Political ads on Facebook have been an albatross around the company’s neck since 2016 after it became known that Russia was buying up political ads to try to influence elections in the United States and elsewhere. Since then, Facebook has repeatedly revamped how political ads work on the platform, including who can buy them, and have strived to make everything surrounding the political ads more transparent.
But now the Wall Street Journal reports that Facebook is taking another step in the political ads arena: It’s no longer paying sales reps commissions for political ads sold. As the WSJ reports:
Facebook’s new approach to political ad sales is designed to eliminate incentives for employees to push a more-is-better strategy with campaigns. The ad-buying portal for campaigns is now largely self-serve, with Facebook staffers available to help campaigns register to buy ads, assist if certain ads are stuck in review and provide other basic customer service. Sales employees are no longer paid based on reaching or exceeding goals related to ads purchased promoting either a candidate or politically tinged messages in the U.S. and abroad, said Katie Harbath, Facebook’s global elections public policy director.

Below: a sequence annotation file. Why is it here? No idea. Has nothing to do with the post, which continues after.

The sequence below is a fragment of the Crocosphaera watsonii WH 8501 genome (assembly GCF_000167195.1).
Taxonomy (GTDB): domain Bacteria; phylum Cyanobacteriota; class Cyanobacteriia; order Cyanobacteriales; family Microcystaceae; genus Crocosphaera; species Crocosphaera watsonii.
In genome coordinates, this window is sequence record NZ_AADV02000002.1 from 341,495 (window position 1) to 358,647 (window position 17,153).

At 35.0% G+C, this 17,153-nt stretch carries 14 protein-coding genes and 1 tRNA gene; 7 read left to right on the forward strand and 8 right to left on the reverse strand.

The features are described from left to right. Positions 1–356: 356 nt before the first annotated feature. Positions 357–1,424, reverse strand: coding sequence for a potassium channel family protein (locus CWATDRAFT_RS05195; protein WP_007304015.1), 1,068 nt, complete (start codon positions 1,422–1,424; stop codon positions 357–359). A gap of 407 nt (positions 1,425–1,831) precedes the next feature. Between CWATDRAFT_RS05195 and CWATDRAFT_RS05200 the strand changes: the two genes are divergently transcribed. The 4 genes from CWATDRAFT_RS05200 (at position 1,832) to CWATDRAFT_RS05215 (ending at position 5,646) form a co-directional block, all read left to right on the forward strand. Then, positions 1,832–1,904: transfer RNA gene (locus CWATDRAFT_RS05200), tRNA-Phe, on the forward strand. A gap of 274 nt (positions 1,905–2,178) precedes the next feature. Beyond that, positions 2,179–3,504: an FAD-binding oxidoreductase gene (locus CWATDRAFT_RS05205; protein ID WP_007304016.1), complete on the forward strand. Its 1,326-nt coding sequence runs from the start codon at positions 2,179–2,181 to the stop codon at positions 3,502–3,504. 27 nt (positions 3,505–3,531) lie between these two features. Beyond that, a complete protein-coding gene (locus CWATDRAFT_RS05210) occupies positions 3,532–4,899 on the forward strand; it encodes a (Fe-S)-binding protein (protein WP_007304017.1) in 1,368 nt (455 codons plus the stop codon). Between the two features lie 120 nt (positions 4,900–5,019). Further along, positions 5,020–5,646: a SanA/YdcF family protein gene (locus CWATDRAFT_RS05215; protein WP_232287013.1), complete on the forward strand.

Since commissions for political ads have been squashed, Facebook is raising the base salaries of those employees who previously were eligible for commissions for the ads. Matter of fact, Facebook’s Harbath says the company’s entire view of political ads has now changed. Harbath says Facebook “views its political-ad business as a civic responsibility rather than a revenue driver,” according to the WSJ.